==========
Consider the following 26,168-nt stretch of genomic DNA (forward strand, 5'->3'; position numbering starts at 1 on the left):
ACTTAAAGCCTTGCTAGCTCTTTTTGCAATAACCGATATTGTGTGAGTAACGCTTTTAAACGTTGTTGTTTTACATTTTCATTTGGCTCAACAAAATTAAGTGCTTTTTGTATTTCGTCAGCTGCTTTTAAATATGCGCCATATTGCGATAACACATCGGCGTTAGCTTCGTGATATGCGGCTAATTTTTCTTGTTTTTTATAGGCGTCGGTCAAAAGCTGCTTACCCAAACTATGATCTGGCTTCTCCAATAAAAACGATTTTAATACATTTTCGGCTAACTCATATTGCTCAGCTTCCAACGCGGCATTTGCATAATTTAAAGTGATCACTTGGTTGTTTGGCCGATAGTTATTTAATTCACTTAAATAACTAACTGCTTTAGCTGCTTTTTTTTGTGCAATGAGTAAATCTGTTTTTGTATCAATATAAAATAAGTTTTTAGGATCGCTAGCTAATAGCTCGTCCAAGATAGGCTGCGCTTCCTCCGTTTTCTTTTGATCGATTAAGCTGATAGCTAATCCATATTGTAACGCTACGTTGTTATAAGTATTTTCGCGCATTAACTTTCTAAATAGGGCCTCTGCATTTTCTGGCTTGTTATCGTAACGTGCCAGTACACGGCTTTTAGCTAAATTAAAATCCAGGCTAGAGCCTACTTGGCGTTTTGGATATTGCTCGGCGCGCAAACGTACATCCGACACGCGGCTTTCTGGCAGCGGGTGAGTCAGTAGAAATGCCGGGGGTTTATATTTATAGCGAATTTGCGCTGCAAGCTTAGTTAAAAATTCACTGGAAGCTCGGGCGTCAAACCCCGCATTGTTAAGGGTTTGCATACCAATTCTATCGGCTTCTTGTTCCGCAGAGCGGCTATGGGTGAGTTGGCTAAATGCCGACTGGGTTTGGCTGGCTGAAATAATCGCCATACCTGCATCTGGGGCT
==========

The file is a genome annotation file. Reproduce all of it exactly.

Consider the following 26,168-nt stretch of genomic DNA (forward strand, 5'->3'; position numbering starts at 1 on the left):
ACTTAAAGCCTTGCTAGCTCTTTTTGCAATAACCGATATTGTGTGAGTAACGCTTTTAAACGTTGTTGTTTTACATTTTCATTTGGCTCAACAAAATTAAGTGCTTTTTGTATTTCGTCAGCTGCTTTTAAATATGCGCCATATTGCGATAACACATCGGCGTTAGCTTCGTGATATGCGGCTAATTTTTCTTGTTTTTTATAGGCGTCGGTCAAAAGCTGCTTACCCAAACTATGATCTGGCTTCTCCAATAAAAACGATTTTAATACATTTTCGGCTAACTCATATTGCTCAGCTTCCAACGCGGCATTTGCATAATTTAAAGTGATCACTTGGTTGTTTGGCCGATAGTTATTTAATTCACTTAAATAACTAACTGCTTTAGCTGCTTTTTTTTGTGCAATGAGTAAATCTGTTTTTGTATCAATATAAAATAAGTTTTTAGGATCGCTAGCTAATAGCTCGTCCAAGATAGGCTGCGCTTCCTCCGTTTTCTTTTGATCGATTAAGCTGATAGCTAATCCATATTGTAACGCTACGTTGTTATAAGTATTTTCGCGCATTAACTTTCTAAATAGGGCCTCTGCATTTTCTGGCTTGTTATCGTAACGTGCCAGTACACGGCTTTTAGCTAAATTAAAATCCAGGCTAGAGCCTACTTGGCGTTTTGGATATTGCTCGGCGCGCAAACGTACATCCGACACGCGGCTTTCTGGCAGCGGGTGAGTCAGTAGAAATGCCGGGGGTTTATATTTATAGCGAATTTGCGCTGCAAGCTTAGTTAAAAATTCACTGGAAGCTCGGGCGTCAAACCCCGCATTGTTAAGGGTTTGCATACCAATTCTATCGGCTTCTTGTTCCGCAGAGCGGCTATGGGTGAGTTGGCTAAATGCCGACTGGGTTTGGCTGGCTGAAATAATCGCCATACCTGCATCTGGGGCT